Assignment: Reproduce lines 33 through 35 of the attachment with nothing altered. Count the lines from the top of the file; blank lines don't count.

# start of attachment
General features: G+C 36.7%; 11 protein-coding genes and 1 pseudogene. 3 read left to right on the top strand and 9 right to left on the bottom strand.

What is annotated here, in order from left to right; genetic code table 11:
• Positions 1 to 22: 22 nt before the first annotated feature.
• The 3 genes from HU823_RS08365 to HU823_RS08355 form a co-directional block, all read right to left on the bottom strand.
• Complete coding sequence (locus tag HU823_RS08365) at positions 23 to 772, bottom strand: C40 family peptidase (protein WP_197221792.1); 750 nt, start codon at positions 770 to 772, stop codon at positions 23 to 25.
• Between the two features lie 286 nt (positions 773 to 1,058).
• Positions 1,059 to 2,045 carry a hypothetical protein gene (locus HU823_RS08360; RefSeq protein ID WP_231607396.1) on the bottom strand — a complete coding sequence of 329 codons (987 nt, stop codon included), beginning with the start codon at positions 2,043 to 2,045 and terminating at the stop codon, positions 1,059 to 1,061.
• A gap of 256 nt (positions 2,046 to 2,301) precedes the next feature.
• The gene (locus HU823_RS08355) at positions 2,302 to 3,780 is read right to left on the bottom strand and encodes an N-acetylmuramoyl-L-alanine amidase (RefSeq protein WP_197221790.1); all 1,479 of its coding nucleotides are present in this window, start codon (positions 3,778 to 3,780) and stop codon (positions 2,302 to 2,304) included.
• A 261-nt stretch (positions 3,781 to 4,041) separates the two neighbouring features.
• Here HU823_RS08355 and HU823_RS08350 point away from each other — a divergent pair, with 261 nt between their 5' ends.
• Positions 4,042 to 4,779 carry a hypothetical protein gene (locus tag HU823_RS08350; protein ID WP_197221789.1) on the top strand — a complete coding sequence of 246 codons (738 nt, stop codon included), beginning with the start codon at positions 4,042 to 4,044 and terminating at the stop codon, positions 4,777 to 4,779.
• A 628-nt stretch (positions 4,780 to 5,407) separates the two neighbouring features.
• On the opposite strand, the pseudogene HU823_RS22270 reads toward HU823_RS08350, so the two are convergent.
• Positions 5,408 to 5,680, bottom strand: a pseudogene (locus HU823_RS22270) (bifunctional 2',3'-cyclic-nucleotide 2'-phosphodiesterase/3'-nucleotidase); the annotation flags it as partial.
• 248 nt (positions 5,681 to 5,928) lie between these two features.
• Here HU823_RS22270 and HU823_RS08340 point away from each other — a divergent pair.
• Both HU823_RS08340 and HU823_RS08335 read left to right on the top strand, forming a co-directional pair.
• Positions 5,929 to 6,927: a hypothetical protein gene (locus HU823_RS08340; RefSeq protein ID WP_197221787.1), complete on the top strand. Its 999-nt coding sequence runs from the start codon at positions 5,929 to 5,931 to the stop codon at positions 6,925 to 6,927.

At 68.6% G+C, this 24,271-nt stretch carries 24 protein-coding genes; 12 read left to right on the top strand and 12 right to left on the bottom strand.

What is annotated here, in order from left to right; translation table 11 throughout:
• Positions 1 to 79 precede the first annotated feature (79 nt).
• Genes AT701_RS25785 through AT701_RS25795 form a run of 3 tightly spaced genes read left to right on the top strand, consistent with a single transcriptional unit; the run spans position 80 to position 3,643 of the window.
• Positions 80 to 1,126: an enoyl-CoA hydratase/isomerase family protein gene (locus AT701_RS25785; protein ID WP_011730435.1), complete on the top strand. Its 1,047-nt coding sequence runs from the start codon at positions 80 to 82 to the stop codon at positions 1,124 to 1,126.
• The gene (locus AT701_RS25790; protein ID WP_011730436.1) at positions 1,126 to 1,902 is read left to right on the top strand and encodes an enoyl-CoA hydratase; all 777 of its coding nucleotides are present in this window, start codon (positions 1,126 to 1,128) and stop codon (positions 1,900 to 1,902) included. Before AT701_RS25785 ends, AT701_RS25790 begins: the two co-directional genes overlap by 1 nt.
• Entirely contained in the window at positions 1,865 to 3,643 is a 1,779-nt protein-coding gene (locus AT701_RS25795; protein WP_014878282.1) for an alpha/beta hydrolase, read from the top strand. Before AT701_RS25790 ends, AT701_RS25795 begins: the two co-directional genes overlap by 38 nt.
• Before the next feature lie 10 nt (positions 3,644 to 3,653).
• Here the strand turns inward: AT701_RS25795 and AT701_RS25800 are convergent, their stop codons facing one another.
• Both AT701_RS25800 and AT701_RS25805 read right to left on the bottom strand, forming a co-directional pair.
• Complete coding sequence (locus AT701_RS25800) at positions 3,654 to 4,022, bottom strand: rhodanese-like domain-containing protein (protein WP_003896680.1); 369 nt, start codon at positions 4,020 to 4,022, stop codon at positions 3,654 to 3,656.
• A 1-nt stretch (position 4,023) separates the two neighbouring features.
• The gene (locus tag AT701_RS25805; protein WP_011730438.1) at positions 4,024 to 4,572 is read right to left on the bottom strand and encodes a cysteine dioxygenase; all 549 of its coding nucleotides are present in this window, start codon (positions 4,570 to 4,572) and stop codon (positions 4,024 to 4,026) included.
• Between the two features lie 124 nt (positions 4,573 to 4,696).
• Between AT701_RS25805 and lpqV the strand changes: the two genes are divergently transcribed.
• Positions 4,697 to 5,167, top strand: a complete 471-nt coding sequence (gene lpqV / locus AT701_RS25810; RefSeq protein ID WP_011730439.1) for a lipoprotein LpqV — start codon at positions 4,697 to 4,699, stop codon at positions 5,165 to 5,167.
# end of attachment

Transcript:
• Between the two features lie 124 nt (positions 4,573 to 4,696).
• Between AT701_RS25805 and lpqV the strand changes: the two genes are divergently transcribed.
• Positions 4,697 to 5,167, top strand: a complete 471-nt coding sequence (gene lpqV / locus AT701_RS25810; RefSeq protein ID WP_011730439.1) for a lipoprotein LpqV — start codon at positions 4,697 to 4,699, stop codon at positions 5,165 to 5,167.